Location Is As Important In Tax Management As It Is In Real Estate

Solar power housing residential developmentREUTERS/Yuriko NakaoSolar powered houses are pictured in Ota, 80km northwest of Tokyo, October 28, 2008

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Location Isn’t Just Important In Real Estate, It Also Plays A Key Role In Tax Management (Vanguard)

In tax management, like in real estate, location is key, according to Vanguard’s Maria Bruno and Joel Dickson. “The general rule of thumb is to place tax-inefficient investments, things that generate a lot of income that may be subject to taxes, within tax-advantaged accounts and hold tax-efficient investments in taxable accounts,” said Bruno. “Things like broad market index funds, for instance, or municipal bond funds, those that have — they may be more tax efficiently managed or are not subject to income taxation in taxable accounts.”

While Dickson thinks asset location is important, it’s not as important as “maximizing the tax deferred opportunities,” he says. “And where it matters most is the closer that you are to a 50/50, for example, stock/bond split of your portfolio and a 50/50 split between assets held in tax- deferred accounts and taxable accounts. That’s where you sort of maximise the benefits from asset location.”

Two Of The Biggest Names In Wall Street Social Media Have Launched Their Own Investment Firm (Business Insider)

Wall Street social media giants Barry Ritholtz, who blogs on The Big Picture, and Josh Brown, who writes The Reformed Broker blog, have teamed up to start Ritholtz Wealth Management. The investment advisory firm is registered with the SEC and has over $US100 million in assets under management (AUM). “We’ve been kicking around for a long time,” Ritholtz told Business Insider. “This is something you always kind of think about… ‘What if we could make all the decisions?’ Everything we’re doing is essentially the same, only now we have the opportunity to really reinvest in the firm. There’s just so many things you can do for clients but they all cost money. Now we can reinvest all our capital into running the business.”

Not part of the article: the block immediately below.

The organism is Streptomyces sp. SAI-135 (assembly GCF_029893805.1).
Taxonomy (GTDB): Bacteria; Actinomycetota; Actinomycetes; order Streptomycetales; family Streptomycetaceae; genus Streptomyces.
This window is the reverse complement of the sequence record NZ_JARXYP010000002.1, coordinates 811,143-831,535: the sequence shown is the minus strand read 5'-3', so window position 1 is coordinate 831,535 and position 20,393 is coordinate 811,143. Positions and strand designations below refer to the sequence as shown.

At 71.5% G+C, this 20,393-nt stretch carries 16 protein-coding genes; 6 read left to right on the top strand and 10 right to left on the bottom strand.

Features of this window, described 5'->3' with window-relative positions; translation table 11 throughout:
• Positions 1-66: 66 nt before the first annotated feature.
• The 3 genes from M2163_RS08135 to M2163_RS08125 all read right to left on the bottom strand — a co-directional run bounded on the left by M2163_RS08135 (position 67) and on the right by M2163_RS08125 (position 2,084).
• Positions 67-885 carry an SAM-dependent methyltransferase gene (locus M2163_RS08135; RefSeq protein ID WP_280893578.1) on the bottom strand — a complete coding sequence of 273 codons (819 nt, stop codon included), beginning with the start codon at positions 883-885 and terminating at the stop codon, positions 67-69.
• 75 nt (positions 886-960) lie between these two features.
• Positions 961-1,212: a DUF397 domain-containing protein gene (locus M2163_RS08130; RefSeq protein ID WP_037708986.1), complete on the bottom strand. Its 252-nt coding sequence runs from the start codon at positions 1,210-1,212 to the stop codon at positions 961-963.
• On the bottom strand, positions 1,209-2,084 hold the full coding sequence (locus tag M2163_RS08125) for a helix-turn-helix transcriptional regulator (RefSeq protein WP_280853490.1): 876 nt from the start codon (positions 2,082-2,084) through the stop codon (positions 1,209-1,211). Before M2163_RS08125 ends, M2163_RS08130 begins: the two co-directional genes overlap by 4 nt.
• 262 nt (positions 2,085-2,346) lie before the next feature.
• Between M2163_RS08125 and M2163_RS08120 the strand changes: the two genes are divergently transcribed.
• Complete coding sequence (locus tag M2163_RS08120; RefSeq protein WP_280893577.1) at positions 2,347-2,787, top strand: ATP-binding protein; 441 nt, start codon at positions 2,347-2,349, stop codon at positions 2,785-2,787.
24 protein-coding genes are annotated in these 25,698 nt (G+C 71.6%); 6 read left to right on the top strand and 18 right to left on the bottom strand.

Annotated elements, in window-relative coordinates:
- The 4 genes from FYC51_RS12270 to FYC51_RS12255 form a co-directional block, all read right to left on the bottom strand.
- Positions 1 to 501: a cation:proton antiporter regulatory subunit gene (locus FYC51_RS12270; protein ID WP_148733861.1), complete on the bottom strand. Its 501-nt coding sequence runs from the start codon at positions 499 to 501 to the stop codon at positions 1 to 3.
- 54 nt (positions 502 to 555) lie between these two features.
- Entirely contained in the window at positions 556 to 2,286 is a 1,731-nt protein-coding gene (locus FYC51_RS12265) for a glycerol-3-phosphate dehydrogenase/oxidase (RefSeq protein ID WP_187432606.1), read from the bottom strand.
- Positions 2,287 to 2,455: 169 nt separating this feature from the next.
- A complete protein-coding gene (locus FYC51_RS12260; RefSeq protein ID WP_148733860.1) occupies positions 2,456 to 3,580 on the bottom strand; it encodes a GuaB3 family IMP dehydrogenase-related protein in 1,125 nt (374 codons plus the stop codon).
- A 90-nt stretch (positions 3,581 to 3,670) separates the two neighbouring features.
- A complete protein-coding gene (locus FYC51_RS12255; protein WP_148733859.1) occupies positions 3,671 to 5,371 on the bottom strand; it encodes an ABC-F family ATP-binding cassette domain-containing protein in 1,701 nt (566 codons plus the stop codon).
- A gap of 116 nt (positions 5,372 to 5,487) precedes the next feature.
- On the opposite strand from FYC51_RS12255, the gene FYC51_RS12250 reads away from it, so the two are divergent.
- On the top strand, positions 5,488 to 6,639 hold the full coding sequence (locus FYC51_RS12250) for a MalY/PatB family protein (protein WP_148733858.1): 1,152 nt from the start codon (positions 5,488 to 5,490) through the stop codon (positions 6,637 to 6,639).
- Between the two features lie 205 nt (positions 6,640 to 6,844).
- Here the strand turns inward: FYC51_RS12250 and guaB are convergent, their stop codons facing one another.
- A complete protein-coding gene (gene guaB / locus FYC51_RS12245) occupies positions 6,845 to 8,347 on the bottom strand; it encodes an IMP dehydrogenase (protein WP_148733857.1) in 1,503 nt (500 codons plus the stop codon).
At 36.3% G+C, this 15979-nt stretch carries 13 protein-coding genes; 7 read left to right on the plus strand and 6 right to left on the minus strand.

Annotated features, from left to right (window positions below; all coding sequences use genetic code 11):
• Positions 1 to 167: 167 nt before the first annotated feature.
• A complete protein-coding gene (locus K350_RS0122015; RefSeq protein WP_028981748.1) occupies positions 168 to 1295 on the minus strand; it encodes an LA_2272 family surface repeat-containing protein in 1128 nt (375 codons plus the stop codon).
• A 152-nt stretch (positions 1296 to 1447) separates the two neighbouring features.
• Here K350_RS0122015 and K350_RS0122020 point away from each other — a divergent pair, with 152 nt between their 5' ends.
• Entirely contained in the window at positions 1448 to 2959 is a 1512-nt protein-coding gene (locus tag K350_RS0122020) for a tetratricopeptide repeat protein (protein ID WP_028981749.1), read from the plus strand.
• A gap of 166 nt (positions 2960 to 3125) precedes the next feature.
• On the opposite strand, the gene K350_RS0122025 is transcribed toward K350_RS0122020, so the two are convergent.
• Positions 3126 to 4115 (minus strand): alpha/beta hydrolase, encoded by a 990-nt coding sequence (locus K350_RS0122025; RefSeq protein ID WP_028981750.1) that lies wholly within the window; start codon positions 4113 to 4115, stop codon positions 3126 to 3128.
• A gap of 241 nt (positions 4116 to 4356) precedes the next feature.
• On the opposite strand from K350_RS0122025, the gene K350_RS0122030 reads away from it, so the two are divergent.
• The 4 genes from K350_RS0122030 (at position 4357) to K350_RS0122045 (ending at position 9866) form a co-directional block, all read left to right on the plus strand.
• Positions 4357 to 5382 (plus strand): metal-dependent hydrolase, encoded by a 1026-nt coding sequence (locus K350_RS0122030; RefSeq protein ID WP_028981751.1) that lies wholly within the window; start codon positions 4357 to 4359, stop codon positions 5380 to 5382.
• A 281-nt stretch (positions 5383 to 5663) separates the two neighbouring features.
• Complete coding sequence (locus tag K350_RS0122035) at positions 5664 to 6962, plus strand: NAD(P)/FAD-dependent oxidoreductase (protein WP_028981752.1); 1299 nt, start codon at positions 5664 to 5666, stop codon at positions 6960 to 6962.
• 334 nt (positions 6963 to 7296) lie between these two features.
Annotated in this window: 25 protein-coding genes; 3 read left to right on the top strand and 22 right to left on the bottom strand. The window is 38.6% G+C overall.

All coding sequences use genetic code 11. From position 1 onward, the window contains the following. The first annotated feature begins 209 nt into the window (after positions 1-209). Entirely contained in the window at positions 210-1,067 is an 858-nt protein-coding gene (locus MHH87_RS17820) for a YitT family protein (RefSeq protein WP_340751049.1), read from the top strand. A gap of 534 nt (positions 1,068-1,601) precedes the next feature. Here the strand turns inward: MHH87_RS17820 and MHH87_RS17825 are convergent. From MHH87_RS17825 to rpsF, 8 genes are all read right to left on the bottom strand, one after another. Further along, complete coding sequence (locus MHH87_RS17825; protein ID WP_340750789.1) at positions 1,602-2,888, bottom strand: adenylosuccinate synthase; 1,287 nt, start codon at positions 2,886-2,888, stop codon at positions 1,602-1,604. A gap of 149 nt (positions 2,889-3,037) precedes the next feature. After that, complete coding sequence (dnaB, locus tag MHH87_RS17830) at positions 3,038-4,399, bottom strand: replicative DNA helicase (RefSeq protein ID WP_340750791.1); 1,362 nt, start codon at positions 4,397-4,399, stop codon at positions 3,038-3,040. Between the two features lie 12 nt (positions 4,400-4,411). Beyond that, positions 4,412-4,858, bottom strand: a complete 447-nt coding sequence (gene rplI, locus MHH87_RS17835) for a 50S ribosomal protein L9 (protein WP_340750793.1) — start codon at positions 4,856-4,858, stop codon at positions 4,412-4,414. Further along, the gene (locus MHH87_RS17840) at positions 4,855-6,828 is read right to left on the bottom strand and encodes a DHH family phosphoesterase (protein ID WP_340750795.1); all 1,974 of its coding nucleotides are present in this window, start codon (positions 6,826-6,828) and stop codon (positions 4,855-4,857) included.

There Will Be Even Fewer Financial Advisors In 2017 (Investment News)

As advisors continue to retire, the industry will lose 25,000 advisors by 2017, according to a new report from Cerulli. The industry peaked in 2005 and now has about 280,000 advisors. “A good number of advisers are coming up on retirement,” Cerulli analyst Sean Daly told Investment News. He said it isn’t clear though whether some will continue to work beyond the typical retirement age. He also pointed out that financial firms need to do more to attract new talent as the number of retiring baby boomers grow and the number of advisors available to help them shrink.

This Dart Board Suggests It’s A Great Time To Buy Stocks (Citi)

Looking at 73 years worth of next-12-month returns for the S&P 500, on various levels of the price-to-earnings ratio, Citi’s Tobias Levkovich found that the best time to buy stocks is when the P/E is below 8. The next best time to buy stocks were when the P/E was at 14 to 16. This chart shows that strangely returns can be higher even when the market looks more expensive.

Women Should Get More Involved In Financial Planning Well Before A Divorce Could Occur (FA Mag)

Women need to be more involved in the financial planning process so they are better prepared in the event of a divorce, Laura Pilz at Merrill Lynch Wealth Management told FA Mag. Often these women are saddled with debts like property loans that they didn’t know they had. “What a lot of women do not know is that they may be entitled to spousal benefits through their ex-husbands, who may be the higher earners. Advisors should always counsel women to take advantage of these benefits if they have the opportunity,” Pilz said.

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